If testing capacity is not sufficient for retesting all HCP, consider retesting HCP who are known to work at other healthcare facilities with cases of COVID-19.
From Johns Hopkin 5/11/2020
CONTACT TRACER TRAINING The Johns Hopkins University Bloomberg School of Public Health and Bloomberg Philanthropies, in partnership with New York state launched an online course to train contact tracers. University faculty teach the basics of interviewing COVID-19 cases, identifying their close contacts, and providing them advice and support for quarantine. The course aims to provide the tools needed for future contact tracers to support COVID-19 response efforts that are critical to the country’s ability to safely relax social distancing measures. New York’s professional contact tracers will be required to complete the course, but anyone may take it for free. The course is available via the Coursera platform starting today.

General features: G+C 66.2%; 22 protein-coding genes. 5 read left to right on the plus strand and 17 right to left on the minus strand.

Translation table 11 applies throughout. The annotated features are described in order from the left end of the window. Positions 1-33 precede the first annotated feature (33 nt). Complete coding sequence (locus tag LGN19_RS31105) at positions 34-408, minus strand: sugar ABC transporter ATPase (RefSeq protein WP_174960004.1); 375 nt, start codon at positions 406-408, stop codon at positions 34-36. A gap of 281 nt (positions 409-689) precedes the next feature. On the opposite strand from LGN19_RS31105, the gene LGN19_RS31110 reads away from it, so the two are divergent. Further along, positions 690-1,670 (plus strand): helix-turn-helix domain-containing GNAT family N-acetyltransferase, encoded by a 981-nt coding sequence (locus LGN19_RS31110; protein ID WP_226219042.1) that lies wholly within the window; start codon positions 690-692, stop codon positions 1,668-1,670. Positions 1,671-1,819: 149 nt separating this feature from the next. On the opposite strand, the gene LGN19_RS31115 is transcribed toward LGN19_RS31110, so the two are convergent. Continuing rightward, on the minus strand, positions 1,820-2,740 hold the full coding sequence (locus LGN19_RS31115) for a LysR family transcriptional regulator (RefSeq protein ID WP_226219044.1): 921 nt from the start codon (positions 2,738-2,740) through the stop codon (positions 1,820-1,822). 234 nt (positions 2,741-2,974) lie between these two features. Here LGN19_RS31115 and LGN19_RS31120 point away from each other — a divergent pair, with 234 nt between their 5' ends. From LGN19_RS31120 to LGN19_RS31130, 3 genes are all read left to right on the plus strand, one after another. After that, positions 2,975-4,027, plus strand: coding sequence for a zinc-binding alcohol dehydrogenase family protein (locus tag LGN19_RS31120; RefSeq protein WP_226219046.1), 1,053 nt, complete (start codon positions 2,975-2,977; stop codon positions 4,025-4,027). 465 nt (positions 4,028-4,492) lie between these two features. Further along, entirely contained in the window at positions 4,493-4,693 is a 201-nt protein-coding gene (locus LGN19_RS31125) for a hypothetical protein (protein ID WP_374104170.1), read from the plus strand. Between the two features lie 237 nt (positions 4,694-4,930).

DOWNSTREAM EFFECTS A study published in the US CDC’s Morbidity and Mortality Weekly Report looked at the effects of the COVID-19 pandemic on routine childhood immunizations in the United States. Based on data from the federal Vaccines for Children Program and the CDC’s Vaccine Tracking System and Vaccine Safety Datalink, the authors found a significant decrease in the number of childhood immunizations administered compared to previous years, potentially driven by concerns that children could be exposed to SARS-CoV-2 during their doctor visits. The authors note, “[t]he decline began the week after the national emergency declaration.” Among children aged 2-18 years, the number of measles-containing vaccinations (e.g., MMR) fell from more than 2,000 per week to only several hundred over a 2-week period and has remained at that level from mid-March through at least mid-April. The decrease was less dramatic for children under 2 years old, and the number of vaccines for this age group has steadily rebounded, up to nearly 1,500 vaccinations by mid-April. The study evaluates only national-level data, and analysis of state and local variations in coverage will be needed to better characterize the local impact. The authors warn that interruptions and delays to childhood immunizations could “indicate that U.S. children and their communities face increased risks for outbreaks of vaccine-preventable diseases,” particularly as social distancing measures are relaxed and children resume social interaction.